Food quality issues and functional responses of microbial predators

Ostreococcus lucimarinus as shown in Worden et al. 2004. This cell is less than 1 micrometer in diameter! (AZ Worden)

Ostreococcus lucimarinus as shown in Worden et al. 2004. This cell is less than 1 micrometer in diameter! (AZ Worden)

Within the last 7 years tremendous diversity of marine protists has been revealed based on environmental SSU rDNA gene sequencing. Many of these protists are novel, not yet cultured and of unknown functional roles. Some are likely to be predators, while others are photosynthetic or mixotrophic. We are characterizing both novel and ubiquitous protists. Furthermore, we are studying interactions between predator and prey populations. In combination with other studies our research shows that protistan grazers can exhibit prey specificity, as well as functional responses, and that assimilation efficiencies differ dramatically between prey groups (e.g. Prochlorococcus is assimilated more efficiently than Synechococcus). Thus, different prey can be consumed at different rates and a greater proportion of carbon from some prey groups is transferred to higher trophic levels than from others. This impacts not only the complexity of trophic linkages amongst the smaller size fractions but also the diversity and distribution of microbial populations (via selective protistan grazing). To accurately model food webs, protistan grazing strategies and prey digestibility (some are of better food quality than others) must be accounted for. We are developing biochemical and proteomic approaches as well as ‘species’-specific probes to target and study specific interactions in natural systems, including analysis of protistan food vacuoles and food particle processing. Cues employed in prey selectivity, prey switching and the influence of food quality on these interactions are under study. These studies also address parasitism by novel protists, one group of which has already been found to parasitize dinoflagellates (which can cause red tides and toxic blooms). The regulatory role of parasitism in marine systems is largely unknown.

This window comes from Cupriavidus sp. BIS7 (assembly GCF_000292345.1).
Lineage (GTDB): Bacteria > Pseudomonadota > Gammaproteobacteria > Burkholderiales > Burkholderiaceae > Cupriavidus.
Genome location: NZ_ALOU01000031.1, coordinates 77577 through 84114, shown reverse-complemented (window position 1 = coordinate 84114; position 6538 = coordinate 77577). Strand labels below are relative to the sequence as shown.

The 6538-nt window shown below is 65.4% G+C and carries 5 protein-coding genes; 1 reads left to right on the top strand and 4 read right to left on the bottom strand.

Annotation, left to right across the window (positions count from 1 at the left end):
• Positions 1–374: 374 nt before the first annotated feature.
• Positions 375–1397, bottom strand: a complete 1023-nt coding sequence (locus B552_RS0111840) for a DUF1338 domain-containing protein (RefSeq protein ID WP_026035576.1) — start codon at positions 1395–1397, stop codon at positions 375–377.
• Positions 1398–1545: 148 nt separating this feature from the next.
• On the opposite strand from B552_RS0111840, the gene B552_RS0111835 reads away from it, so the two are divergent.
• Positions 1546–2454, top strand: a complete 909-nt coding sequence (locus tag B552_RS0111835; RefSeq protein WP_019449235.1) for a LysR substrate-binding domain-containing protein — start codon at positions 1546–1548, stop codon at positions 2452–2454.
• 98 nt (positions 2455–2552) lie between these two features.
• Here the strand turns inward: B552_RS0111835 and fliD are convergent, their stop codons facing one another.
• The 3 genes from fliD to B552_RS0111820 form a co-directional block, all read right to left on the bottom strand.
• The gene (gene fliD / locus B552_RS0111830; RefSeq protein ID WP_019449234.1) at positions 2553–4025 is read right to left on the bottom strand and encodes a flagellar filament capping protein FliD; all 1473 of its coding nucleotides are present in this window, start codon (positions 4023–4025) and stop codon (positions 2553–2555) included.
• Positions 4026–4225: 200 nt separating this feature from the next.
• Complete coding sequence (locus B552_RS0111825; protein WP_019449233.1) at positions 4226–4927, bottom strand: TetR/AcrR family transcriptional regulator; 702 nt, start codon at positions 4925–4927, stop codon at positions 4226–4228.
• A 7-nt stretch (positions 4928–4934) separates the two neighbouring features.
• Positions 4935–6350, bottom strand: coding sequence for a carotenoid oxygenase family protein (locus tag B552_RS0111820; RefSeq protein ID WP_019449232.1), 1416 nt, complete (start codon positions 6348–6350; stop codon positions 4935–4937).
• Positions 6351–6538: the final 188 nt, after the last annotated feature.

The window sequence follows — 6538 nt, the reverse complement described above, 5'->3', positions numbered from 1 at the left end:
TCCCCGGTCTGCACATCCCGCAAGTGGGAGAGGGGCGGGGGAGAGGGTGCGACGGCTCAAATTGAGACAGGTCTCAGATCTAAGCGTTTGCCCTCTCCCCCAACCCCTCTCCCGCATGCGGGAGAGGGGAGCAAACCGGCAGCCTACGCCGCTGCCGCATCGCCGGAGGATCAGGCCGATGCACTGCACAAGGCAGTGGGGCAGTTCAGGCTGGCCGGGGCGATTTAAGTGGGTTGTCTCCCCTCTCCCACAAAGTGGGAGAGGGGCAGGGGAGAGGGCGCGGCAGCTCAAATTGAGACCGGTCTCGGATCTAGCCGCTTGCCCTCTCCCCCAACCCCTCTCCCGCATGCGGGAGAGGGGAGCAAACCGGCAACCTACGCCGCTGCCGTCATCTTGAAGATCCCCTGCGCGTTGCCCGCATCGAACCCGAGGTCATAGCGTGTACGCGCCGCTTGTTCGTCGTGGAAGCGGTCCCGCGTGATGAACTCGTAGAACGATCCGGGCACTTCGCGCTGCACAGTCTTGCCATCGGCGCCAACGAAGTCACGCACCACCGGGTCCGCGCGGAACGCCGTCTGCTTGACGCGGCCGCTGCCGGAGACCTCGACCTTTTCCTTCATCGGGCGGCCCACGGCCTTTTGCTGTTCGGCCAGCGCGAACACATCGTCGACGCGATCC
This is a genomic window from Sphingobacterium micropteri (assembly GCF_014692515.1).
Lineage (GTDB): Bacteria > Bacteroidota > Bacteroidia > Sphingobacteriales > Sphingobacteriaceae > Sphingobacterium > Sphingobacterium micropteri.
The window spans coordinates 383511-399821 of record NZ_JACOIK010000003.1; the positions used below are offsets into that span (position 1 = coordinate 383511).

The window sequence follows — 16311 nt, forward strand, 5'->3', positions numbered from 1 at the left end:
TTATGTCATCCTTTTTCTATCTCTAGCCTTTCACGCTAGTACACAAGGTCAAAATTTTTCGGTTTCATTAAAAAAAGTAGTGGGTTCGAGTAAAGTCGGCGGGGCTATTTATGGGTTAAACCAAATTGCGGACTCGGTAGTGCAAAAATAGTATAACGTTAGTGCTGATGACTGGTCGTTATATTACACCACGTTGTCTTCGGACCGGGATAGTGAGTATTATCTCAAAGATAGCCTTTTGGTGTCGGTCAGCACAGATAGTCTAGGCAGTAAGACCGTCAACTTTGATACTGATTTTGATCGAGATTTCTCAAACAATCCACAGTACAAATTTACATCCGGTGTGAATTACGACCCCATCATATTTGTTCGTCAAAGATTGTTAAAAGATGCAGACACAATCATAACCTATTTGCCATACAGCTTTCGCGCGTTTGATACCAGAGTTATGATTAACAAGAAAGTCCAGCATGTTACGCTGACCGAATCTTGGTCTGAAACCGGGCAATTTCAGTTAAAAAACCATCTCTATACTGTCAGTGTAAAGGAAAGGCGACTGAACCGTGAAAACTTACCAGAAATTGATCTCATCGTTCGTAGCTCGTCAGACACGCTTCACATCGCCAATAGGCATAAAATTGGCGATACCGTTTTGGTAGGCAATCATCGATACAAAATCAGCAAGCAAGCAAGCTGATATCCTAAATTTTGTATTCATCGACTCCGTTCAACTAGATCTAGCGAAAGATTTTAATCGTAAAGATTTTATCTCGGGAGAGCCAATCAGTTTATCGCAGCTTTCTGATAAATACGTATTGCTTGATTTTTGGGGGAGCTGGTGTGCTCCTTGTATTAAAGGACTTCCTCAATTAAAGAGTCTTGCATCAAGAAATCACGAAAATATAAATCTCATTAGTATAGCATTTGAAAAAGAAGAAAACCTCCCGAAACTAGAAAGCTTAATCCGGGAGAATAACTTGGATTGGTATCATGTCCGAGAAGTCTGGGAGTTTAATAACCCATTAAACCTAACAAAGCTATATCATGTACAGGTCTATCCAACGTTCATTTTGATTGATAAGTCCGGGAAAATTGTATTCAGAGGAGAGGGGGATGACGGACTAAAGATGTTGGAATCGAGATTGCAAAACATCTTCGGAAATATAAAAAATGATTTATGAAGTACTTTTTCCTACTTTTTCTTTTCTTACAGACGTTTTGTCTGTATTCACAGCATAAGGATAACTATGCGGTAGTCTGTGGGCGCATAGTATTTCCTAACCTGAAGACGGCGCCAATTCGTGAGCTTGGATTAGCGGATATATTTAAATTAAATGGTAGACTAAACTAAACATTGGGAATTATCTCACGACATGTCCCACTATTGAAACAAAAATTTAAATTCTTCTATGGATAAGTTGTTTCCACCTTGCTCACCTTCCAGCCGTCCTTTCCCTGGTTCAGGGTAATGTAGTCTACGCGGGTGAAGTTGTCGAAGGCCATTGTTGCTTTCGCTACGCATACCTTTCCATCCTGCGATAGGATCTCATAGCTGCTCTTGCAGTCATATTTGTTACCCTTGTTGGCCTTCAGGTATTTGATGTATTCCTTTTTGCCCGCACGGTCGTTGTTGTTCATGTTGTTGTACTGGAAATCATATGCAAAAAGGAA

We have several ongoing DOE funded Community Sequencing Projects or Technology Development Projects in this area. These include sequencing chrysomonad species, one of which is purely heterotrophic and the other of which is mixotrophic, as well as sorted cells from the natural environment.

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